Between March 18 and last Thursday, US billionaire wealth increased by $637 billion, an increase of more than 21%, according to a report from the Institute for Policy Studies, a progressive think tank.
Meanwhile, the economic outlook appears dim. Tens of millions of workers around the world remain unemployed during the worst downturn since the Great Depression, and the most vulnerable communities — including women and black and Hispanic Americans — have been hit the hardest.
“Those least able to withstand the downturn have been affected most,” Federal Reserve Chair Jerome Powell told the Senate Banking Committee on Tuesday. “If not contained and reversed, the downturn could further widen gaps in economic well-being that the long expansion had made some progress in closing.”
Many people who have lost their jobs since March are unlikely to have participated in the S&P 500’s dramatic rally. Overall, only 55% of Americans own stock, according to the most recent poll by Gallup.
“Households that are getting hardest hit during this recession, particularly those with low-paid and low-skilled workers, tend to have small or nonexistent buffers of savings, which means they receive few benefits from resurgent stock prices,” Prasad said.
Plus, some companies have opted to maintain their dividends while laying off workers. BP (BP), for example, is giving investors their payout for the first quarter but announced last week that it would cut 10,000 jobs by the end of this year.
There are signs that the recovery in stocks in recent weeks was propelled by retail investors, while many institutional investors stayed wary, according to JJ Kinahan, chief market strategist at TD Ameritrade.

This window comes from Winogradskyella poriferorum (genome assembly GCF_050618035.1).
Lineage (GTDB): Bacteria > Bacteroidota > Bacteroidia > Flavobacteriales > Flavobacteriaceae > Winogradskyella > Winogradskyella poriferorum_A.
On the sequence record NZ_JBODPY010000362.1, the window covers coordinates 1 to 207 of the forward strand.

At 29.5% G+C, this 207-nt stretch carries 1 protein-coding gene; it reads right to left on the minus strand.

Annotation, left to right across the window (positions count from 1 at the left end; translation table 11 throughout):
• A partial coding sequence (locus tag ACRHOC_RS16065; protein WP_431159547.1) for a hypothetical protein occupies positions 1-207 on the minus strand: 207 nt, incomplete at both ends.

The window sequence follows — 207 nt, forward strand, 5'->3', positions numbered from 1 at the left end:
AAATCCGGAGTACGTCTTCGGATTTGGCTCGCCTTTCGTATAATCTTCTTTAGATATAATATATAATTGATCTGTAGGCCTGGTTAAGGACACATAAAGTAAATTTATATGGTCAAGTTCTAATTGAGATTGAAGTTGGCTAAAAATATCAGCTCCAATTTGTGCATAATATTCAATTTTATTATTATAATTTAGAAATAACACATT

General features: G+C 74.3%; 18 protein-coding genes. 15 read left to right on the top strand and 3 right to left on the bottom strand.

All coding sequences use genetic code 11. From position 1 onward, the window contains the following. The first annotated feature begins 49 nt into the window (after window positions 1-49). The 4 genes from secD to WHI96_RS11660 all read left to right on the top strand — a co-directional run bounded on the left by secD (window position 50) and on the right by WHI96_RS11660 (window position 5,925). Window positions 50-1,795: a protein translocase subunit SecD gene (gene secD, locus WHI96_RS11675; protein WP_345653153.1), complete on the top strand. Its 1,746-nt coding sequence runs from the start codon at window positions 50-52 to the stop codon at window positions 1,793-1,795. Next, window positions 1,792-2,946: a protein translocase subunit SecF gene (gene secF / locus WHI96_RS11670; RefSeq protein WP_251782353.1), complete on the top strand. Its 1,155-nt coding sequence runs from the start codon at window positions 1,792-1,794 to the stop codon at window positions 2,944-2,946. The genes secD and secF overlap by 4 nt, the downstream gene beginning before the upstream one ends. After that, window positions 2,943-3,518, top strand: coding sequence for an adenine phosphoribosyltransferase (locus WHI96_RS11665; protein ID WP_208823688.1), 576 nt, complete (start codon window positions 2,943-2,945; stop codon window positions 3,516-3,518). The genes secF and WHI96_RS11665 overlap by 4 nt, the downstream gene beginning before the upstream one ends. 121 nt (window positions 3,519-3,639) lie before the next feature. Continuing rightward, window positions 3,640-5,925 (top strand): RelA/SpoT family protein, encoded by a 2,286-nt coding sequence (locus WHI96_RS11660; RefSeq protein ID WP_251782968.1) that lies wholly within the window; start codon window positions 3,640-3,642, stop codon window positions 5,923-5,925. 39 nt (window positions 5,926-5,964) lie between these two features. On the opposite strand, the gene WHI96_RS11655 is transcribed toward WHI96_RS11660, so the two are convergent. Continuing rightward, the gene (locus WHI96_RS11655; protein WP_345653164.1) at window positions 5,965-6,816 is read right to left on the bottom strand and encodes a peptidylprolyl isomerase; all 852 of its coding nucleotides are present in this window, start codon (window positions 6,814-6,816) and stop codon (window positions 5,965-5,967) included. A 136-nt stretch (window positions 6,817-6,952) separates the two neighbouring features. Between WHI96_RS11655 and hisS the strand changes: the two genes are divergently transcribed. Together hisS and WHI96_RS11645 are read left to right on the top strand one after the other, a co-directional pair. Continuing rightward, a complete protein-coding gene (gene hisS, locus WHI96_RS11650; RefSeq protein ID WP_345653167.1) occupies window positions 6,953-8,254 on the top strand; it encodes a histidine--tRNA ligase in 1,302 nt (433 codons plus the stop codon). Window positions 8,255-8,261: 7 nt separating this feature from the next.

The rise of no-fee stock trading has encouraged more mom-and-pop investors to get into the market, which Kinahan said could help ease inequality over time.
But Wolff thinks that the current crisis probably just magnified the ownership dynamics already in place. Households dipping into their savings are unlikely to have decided to buy stocks instead of paying their bills.
“The proportion of total stocks owned by the wealthy has probably risen in the past few months,” Wolff said.
As concerns about worsening inequality grow, attention is shifting to the Federal Reserve and other central banks. Their actions have contributed to the run-up in asset prices. Does that mean they’re to blame, or need to be a part of the solution?
“Could we please have the intellectual honesty just to admit the system as it exists today functions to give more money to ultra-rich people?” Rabobank strategist Michael Every demanded in a recent note to clients.
Powell, when pressed about the central bank’s role in feeding inequality, indicated that he doesn’t believe the central bank has a choice.
“Really it’s about getting the labor market back and getting it in shape,” he told reporters last Wednesday. “If we were to hold back because — we would never do this — but the idea that … we would hold back because we think asset prices are too high … what would happen to those people?”
The European Central Bank said in a 2019 report that its bond-buying program lowered income inequality in the euro area since it helped decrease the unemployment rate for poorer households. Wealth inequality fell a “negligible” extent as house prices rose, according to the central bank.
Economists agree that the Federal Reserve is in a tough position; without taking action, the recession could morph into a depression.
“Unfortunately, monetary policy has its limits and rising inequality might be the price the Fed has to pay while it attempts to support economic activity,” Prasad said.
The consequence, though, is that inequality drummed up by the stock market over the past two decades won’t improve through this crisis. It’s only expected to get worse, which could contribute to the widespread anger and discontent that’s helped fuel the Black Lives Matter protests.
“While there is nothing wrong with traders and investors profiting from timely and smart speculative activity, the growing disconnect between the economy and equity markets is going to cause increased social tensions,” said Joseph Brusuelas, chief economist at the auditing firm RSM.